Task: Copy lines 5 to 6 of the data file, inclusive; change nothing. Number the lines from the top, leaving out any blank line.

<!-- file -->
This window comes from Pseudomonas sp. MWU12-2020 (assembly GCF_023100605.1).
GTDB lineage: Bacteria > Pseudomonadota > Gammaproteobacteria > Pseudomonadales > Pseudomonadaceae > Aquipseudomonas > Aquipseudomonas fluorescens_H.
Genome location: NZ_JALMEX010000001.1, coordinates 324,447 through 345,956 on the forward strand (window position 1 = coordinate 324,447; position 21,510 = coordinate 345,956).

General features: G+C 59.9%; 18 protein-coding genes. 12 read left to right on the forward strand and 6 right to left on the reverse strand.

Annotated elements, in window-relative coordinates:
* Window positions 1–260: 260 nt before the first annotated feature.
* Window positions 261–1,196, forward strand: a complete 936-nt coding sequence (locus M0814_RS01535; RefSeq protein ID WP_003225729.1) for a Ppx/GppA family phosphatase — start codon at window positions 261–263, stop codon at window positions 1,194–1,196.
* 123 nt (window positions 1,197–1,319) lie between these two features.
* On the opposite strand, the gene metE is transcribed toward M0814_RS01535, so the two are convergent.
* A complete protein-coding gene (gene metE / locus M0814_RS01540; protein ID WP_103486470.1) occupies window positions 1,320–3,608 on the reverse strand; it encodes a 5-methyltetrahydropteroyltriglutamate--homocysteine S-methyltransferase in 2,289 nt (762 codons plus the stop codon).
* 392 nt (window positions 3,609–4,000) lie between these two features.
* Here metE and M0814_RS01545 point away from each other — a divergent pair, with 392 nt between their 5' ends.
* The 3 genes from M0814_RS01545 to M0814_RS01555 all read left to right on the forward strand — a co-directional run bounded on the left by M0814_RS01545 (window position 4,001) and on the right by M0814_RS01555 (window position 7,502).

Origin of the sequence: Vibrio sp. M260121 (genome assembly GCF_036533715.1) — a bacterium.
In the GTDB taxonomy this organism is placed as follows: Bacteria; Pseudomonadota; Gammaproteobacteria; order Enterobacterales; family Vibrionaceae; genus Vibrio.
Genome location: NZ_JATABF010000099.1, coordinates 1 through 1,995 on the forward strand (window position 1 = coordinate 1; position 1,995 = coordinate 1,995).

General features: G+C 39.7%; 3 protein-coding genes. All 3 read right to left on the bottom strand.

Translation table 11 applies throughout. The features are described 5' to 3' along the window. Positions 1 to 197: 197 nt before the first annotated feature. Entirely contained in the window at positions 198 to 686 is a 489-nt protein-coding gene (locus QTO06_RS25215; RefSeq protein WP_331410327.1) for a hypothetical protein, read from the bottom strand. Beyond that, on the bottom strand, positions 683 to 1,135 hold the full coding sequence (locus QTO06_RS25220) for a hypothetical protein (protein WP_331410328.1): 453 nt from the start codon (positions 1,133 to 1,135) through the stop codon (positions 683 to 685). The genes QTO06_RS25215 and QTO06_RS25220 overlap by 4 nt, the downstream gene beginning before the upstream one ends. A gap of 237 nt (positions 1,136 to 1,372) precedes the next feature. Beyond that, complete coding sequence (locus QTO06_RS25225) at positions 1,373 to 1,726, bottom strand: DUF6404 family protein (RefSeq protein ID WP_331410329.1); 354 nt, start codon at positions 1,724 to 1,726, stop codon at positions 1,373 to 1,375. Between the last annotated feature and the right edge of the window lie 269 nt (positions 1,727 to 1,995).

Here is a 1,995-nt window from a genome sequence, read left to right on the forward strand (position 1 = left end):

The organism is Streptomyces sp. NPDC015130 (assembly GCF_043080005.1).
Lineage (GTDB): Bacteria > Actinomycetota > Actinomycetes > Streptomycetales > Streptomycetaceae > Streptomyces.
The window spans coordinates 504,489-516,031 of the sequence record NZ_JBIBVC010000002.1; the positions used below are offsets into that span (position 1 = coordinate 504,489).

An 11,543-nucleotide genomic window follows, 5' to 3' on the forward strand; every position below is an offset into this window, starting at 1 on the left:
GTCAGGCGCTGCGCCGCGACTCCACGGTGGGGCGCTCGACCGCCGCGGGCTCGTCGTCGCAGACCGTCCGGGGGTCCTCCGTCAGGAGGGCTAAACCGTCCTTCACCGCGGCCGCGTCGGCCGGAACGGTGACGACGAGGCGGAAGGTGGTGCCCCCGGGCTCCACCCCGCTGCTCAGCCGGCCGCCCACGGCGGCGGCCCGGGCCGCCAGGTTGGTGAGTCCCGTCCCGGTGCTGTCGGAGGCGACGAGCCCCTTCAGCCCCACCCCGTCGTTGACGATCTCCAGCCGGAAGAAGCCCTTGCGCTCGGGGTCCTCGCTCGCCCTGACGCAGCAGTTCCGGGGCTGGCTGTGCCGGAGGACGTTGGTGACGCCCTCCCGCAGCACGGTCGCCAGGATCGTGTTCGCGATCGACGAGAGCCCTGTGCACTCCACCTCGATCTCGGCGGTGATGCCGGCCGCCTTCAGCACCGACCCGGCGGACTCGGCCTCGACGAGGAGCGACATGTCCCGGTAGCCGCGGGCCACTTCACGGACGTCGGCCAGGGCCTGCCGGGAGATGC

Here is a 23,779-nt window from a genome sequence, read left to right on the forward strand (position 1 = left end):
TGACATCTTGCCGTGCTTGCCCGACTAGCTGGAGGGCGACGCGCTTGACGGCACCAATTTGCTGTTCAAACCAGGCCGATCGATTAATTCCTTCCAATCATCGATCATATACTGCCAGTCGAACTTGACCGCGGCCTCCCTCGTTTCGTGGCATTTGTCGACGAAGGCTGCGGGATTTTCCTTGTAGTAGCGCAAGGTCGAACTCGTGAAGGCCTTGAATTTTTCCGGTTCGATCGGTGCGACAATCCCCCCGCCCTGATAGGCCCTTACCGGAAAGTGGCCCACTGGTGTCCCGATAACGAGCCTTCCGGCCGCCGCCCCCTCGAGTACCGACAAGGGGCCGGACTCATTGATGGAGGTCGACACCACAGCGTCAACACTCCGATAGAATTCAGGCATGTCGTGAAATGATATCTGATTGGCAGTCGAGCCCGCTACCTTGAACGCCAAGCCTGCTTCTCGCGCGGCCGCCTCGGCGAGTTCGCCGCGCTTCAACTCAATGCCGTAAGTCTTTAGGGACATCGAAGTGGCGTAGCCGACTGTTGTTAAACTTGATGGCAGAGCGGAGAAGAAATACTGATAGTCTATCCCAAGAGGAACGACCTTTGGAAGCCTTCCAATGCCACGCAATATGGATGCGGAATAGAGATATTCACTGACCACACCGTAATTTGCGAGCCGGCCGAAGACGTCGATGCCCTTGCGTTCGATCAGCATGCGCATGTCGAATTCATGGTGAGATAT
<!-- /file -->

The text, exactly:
Annotated elements, in window-relative coordinates:
* Window positions 1–260: 260 nt before the first annotated feature.